Iraqi Kurdistan, which holds parliamentary elections Sunday, has been autonomous since 1991 and mired in an economic crisis since its failed independence referendum a year ago. Here is some background about the region bordering Iran and Turkey.
Mountainous northSituated in the rugged mountainous north of Iraq, the region is home to about 5 million people.
They are mainly Kurds, who are mostly Sunni Muslims, and a Turkmen minority.
Kurdish and Arabic are the official languages, and the capital is Irbil.
Of Indo-European origin, Kurds also live in Iran, Turkey and Syria.Long persecutedThe struggle for an independent Kurdish state started during Britain’s mandate in Iraq and was relaunched in 1961 by the Kurdistan Democratic Party of Mustafa Barzani.
It erupted into an Iraqi-Kurd war that finished in 1970 with a peace accord that granted Kurds autonomy.
But this failed to materialize and a new conflict started in 1974, the Kurds quickly collapsing.
The following year, the KDP split with the creation of the revolutionary Patriotic Union of Kurdistan.
In 1987-88, as the Iran-Iraq war neared its end, the regime of Saddam Hussein launched violent operations against the Kurds.
The Anfal campaign saw nearly 180,000 killed and more than 3,000 villages destroyed.
The regime’s policy of “Arabization” forced thousands to leave their homes, replaced by Arabs.
Baghdad used chemical weapons against the village of Halabja, killing 5,000 people.
AutonomyIraqi Kurdistan gained de facto autonomy after the 1991 Gulf War, when Western powers intervened to protect Kurds against an onslaught by Saddam’s forces that led hundreds of thousands to flee to neighboring countries.
In 1992, the Iraqi Kurds elected their first parliament and had set up a government.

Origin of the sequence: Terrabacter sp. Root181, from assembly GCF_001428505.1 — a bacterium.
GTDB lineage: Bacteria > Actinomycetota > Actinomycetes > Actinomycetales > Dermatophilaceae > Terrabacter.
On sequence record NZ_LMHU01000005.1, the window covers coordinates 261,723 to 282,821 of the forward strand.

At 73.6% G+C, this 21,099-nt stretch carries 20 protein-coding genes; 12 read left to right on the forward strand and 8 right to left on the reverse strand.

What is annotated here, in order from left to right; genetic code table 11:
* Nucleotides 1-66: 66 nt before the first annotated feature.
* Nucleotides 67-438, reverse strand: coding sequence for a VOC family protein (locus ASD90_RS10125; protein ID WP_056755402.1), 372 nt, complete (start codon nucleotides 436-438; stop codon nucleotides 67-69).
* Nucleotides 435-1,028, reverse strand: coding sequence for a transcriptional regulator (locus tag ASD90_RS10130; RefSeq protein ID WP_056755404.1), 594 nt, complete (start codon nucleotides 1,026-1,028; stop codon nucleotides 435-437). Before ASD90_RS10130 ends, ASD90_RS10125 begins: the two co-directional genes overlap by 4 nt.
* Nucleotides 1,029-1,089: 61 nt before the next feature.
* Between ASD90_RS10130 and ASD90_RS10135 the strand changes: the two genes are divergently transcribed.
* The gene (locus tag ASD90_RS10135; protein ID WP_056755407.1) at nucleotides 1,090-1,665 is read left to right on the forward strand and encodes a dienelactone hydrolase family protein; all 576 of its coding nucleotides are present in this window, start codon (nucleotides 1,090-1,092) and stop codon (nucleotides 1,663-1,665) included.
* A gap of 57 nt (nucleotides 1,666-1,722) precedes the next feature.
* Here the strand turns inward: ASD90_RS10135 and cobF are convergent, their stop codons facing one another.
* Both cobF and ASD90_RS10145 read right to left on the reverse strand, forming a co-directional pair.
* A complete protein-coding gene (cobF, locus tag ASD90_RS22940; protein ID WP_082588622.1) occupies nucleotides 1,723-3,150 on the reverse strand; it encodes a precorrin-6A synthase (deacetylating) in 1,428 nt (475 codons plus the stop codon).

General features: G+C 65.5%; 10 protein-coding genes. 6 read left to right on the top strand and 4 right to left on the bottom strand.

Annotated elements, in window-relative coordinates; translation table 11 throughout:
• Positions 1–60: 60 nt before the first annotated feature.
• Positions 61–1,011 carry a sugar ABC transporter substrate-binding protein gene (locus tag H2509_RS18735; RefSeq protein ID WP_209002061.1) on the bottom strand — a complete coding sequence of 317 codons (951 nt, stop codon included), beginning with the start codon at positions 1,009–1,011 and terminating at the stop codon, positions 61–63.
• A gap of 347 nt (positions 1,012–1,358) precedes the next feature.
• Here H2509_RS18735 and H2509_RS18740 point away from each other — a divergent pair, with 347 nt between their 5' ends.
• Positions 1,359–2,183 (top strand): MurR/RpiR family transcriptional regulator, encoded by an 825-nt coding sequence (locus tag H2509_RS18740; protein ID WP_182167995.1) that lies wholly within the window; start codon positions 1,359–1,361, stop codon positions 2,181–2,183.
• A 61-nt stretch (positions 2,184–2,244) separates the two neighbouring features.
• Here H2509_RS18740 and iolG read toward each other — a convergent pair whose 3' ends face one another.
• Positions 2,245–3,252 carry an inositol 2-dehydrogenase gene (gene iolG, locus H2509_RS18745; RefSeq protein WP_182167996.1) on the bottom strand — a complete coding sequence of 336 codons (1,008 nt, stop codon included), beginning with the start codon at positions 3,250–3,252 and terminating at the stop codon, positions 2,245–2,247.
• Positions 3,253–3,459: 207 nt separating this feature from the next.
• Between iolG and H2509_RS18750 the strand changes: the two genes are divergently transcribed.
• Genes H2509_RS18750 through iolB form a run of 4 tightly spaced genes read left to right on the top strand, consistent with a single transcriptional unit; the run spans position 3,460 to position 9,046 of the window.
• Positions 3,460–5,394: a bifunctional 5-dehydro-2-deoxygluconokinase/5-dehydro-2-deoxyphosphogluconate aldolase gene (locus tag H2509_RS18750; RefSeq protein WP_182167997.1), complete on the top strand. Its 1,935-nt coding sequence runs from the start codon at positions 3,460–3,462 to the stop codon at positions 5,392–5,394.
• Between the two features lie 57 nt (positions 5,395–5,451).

Clashes erupted in 1994 between the PUK and the KDP parties over the distribution of the region’s resources, leaving 3,000 dead over four years.
In 2003, Kurds joined up with U.S. troops to help overthrow Saddam. He was executed three years later.
Iraqi Kurdistan became formally autonomous as a federal republic in 2005, with Mustafa Barzani’s son, Massud, elected president.
U.S. allies against DAESHIn 2014, Kurdish forces took control of the oil-rich province of Kirkuk, profiting from the chaos created by the advance of the Daesh (ISIS) group.
They became an important ally of the U.S.-led coalition against the militants in zones bordering Kurdistan.
referendumOn Sept. 25, 2017 Iraqi Kurdistan voted for independence at a referendum initiated by Massud Barzani, despite warnings from Baghdad as well as the international community.
The referendum covered disputed border areas beyond the autonomous region, such as Kirkuk, and led Iraqi government forces to act to retake the oil-rich province.
Barzani then stepped down as president. Since then Iraqi Kurdistan has been run by his nephew, Nechervan Barzani.Economically strappedIraqi Kurdistan went through an economic boom after the 2003 U.S.-led invasion of Iraq, as the rest of the country sank into violence.
However, the emergence of Daesh in 2014 hit investments hard.
In the wake of last year’s failed referendum, the loss of disputed territory, notably Kirkuk, deprived the region of essential oil revenues.
The central government withheld civil servant salaries, fuel prices rose and there were power cuts, feeding popular anger that erupted into days of protests in December.
Baghdad also imposed a blockade for nearly six months on two of the region’s airports that was lifted in March 2018.
A version of this article appeared in the print edition of The Daily Star on September 28, 2018, on page 9.